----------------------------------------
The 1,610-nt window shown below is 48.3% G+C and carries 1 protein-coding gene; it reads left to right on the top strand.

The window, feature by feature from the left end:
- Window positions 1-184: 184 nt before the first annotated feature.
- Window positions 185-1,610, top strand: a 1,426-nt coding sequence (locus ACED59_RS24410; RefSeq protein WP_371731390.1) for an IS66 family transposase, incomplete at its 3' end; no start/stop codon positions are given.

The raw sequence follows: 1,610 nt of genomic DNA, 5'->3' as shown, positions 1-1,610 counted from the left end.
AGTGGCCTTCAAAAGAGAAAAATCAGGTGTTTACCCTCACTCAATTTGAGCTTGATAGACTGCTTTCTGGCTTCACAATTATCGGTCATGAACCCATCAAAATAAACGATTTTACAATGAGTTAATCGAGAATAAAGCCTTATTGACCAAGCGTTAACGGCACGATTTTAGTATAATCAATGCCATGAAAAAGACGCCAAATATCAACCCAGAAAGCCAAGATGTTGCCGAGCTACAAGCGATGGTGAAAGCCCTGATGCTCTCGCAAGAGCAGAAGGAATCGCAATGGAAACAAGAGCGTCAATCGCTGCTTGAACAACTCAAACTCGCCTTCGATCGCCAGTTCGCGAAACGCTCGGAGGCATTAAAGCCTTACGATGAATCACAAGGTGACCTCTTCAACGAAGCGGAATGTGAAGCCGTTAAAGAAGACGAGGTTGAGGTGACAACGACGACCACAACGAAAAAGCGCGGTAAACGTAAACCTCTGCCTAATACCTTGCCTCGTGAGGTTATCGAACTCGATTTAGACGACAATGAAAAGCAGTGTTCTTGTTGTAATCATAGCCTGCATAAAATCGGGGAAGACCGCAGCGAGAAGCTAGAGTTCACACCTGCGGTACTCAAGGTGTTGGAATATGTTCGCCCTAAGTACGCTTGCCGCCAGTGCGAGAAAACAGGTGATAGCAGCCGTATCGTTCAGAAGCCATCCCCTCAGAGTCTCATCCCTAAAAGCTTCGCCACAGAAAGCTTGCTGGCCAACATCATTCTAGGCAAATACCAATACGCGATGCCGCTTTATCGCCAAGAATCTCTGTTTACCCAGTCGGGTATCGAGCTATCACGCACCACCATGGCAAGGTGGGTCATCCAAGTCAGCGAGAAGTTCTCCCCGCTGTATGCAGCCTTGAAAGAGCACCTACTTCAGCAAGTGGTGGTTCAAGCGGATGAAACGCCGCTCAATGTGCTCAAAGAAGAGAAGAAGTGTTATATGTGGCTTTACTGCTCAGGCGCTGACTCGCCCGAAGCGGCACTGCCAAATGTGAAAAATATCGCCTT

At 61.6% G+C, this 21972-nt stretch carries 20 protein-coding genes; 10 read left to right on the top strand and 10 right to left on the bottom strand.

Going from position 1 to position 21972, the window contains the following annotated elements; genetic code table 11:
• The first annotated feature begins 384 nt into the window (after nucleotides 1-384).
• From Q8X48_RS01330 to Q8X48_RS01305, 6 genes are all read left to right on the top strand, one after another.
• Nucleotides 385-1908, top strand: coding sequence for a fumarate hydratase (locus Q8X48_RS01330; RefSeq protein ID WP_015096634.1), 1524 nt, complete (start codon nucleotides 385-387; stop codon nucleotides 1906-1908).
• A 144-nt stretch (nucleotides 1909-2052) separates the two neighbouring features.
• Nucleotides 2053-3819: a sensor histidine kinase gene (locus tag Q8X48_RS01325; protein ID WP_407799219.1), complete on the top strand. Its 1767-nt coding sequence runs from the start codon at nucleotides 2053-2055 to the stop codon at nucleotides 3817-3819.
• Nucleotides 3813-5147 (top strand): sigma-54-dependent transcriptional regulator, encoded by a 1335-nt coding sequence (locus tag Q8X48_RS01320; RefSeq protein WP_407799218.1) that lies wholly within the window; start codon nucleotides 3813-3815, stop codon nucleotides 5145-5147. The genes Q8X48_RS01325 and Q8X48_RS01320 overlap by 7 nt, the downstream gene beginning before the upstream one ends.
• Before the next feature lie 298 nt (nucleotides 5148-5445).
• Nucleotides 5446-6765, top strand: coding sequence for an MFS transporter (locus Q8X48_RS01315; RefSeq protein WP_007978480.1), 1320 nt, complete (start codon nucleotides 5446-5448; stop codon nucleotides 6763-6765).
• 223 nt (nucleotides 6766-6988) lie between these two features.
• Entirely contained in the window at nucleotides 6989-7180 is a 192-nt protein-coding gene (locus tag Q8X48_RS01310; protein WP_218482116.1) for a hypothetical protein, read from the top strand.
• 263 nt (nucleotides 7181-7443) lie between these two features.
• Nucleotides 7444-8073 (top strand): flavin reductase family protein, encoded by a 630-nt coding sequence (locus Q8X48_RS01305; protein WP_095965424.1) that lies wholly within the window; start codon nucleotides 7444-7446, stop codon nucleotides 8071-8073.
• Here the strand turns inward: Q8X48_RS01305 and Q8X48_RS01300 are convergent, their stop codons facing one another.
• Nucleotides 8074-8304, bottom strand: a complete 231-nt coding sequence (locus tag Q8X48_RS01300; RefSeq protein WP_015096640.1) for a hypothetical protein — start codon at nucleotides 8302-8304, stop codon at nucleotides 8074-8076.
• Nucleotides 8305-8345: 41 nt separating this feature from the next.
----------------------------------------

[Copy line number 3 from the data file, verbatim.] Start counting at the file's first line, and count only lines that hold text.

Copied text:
- Window positions 1-184: 184 nt before the first annotated feature.